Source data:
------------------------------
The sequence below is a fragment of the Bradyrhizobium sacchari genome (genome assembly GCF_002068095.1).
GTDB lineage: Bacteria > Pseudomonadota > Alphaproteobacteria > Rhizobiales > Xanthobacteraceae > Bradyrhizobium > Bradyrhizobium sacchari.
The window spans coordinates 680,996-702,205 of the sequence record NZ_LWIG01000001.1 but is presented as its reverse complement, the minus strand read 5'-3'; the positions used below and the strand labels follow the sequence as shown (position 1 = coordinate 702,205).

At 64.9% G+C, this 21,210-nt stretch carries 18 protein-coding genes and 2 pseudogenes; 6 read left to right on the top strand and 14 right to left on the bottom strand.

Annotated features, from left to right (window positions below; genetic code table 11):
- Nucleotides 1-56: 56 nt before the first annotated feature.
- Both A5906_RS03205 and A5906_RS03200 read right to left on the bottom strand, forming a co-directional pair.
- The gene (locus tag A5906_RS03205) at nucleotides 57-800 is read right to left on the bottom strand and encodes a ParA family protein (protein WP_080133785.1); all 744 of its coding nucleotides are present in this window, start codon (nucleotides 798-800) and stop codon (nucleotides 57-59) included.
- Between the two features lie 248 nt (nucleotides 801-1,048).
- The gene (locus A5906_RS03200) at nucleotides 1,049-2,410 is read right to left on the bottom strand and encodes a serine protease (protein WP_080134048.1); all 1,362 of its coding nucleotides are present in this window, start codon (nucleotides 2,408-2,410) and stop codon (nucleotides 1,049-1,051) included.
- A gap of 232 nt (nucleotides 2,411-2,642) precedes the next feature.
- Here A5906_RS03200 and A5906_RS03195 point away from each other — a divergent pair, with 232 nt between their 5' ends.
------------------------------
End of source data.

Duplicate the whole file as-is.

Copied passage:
The sequence below is a fragment of the Bradyrhizobium sacchari genome (genome assembly GCF_002068095.1).
GTDB lineage: Bacteria > Pseudomonadota > Alphaproteobacteria > Rhizobiales > Xanthobacteraceae > Bradyrhizobium > Bradyrhizobium sacchari.
The window spans coordinates 680,996-702,205 of the sequence record NZ_LWIG01000001.1 but is presented as its reverse complement, the minus strand read 5'-3'; the positions used below and the strand labels follow the sequence as shown (position 1 = coordinate 702,205).

At 64.9% G+C, this 21,210-nt stretch carries 18 protein-coding genes and 2 pseudogenes; 6 read left to right on the top strand and 14 right to left on the bottom strand.

Annotated features, from left to right (window positions below; genetic code table 11):
- Nucleotides 1-56: 56 nt before the first annotated feature.
- Both A5906_RS03205 and A5906_RS03200 read right to left on the bottom strand, forming a co-directional pair.
- The gene (locus tag A5906_RS03205) at nucleotides 57-800 is read right to left on the bottom strand and encodes a ParA family protein (protein WP_080133785.1); all 744 of its coding nucleotides are present in this window, start codon (nucleotides 798-800) and stop codon (nucleotides 57-59) included.
- Between the two features lie 248 nt (nucleotides 801-1,048).
- The gene (locus A5906_RS03200) at nucleotides 1,049-2,410 is read right to left on the bottom strand and encodes a serine protease (protein WP_080134048.1); all 1,362 of its coding nucleotides are present in this window, start codon (nucleotides 2,408-2,410) and stop codon (nucleotides 1,049-1,051) included.
- A gap of 232 nt (nucleotides 2,411-2,642) precedes the next feature.
- Here A5906_RS03200 and A5906_RS03195 point away from each other — a divergent pair, with 232 nt between their 5' ends.